Tuesday’s batch of Court of Appeals opinions contained two scenarios in which a trial court’s oral ruling failed to align with its subsequent written order.  While one of the “inconsistent” orders was remanded, the other order was affirmed.  Let’s talk about why.

The order that was affirmed, In re O.D.S., involved a Rule 3.1 appeal.  The trial court stated on the record that DSS had proven abuse and neglect but made no ruling as to dependency. … Continue Reading

Holidays, snowstorms, vacations, workloads—mixed in with the winter blahs—have resulted in us getting a little behind on our blogging duties. The appellate courts, however, have not suffered from the same maladies, issuing several important appellate-practice-and-procedure decisions of late.  This special “Catch-Up” post hopefully gets us back on track for the New Year.


Rule 54(b) Certification and Peacock Farms. The question presented in Peacock Farms was whether a Rule 54 certification statement (i.eContinue Reading

Yes, we are still an appellate blog.  The Business Court, however, has been particularly active in the appellate sphere these past few months.  As reported in June, the General Assembly has been considering a bill to “modernize” the North Carolina Business Court.  On Saturday, a final bill was presented to the Governor, which he is expected to sign.

Senate Bill 853 would amend section 7A-27 to shift to the North Carolina Supreme Court venue over appeals of right from final judgments and most immediately appealable interlocutory orders of the Business Court. … Continue Reading

Ignore that Rule of Appellate Procedure!  How often do you hear me say that?  I would wager not often, but the Court of Appeals’ recent opinion in Magazian v. Creagh precipitates a friendly warning to take a figurative red pen and strike out a portion of Appellate Rule 3.

Magazian involved a plaintiff’s attempt to “renew” a foreign judgment issued in 2001. … Continue Reading

Jerry Hartzell recently published an article in the April 2014 issue of the North Carolina Advocates for Justice’s Trial Briefs. The article is entitled “Probability of Success on Appeal: Reversal Rates for the Fourth Circuit and the North Carolina Court of Appeals.”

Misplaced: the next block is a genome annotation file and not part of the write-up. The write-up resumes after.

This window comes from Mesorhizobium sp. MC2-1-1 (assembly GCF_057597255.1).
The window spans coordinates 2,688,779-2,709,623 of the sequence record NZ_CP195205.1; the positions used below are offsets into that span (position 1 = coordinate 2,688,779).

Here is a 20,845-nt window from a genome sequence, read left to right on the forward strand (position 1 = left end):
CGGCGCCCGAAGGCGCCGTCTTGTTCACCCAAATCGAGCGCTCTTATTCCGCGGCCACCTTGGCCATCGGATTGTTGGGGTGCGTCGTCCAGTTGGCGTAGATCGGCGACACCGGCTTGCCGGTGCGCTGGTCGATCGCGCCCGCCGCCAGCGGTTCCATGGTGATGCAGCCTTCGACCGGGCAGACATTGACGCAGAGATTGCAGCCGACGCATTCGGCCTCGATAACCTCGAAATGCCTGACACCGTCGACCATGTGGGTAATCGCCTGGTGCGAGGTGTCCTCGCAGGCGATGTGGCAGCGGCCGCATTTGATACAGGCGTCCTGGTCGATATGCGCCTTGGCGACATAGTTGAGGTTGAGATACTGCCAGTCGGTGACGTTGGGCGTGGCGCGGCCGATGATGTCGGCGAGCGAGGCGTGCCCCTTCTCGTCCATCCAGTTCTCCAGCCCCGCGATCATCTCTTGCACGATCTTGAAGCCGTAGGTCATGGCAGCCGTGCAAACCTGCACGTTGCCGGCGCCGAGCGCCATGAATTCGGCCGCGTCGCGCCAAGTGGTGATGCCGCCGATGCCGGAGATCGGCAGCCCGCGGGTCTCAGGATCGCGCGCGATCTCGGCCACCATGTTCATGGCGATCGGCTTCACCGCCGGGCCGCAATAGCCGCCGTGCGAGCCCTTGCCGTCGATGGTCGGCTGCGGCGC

The article is worth an independent read, but Jerry concluded that in 2013 “the North Carolina Court of Appeals reversal rate (in whole or in part) exceeded the Fourth Circuit’s reversal rate by a factor of ten.” … Continue Reading

Eric will be blogging about today’s Court of Appeals’ opinions later tonight, but I wanted to make everyone aware of a prior Court of Appeals’ opinion that all litigators should be aware of.

I recently stumbled on a Court of Appeals’ opinion that appears to conflict with a key tolling provision of the Appellate Rules.  Appellate Rule 3 provides that when “any party” timely files a Rule 50(b), 52(b), or Rule 59 motion the deadline for filing a notice of appeal is tolled “as to all parties until entry of an order disposing of the motion and then runs as to each party from the date of entry of the order.”… Continue Reading

Savvy appellate practitioners know that the appeal process should start long before a party files a notice of appeal. One of the early considerations should be the order or judgment that is entered by the trial court.  In some situations (such as many orders granting motions to dismiss), it is to the winning party’s advantage to encourage the trial court to craft the order to be as “vanilla” as possible, so as not to create extra fodder for the losing party to challenge on appeal. … Continue Reading

Rule 3(c) of the North Carolina Rules of Appellate Procedure mandates that a party must file a notice of appeal either 1) within thirty days after entry of judgment if the party has been served with a copy of the judgment within the three day period prescribed by Rule 58 of the Rules of Civil Procedure, or 2) within thirty days after service upon the party of a copy of the judgment.… Continue Reading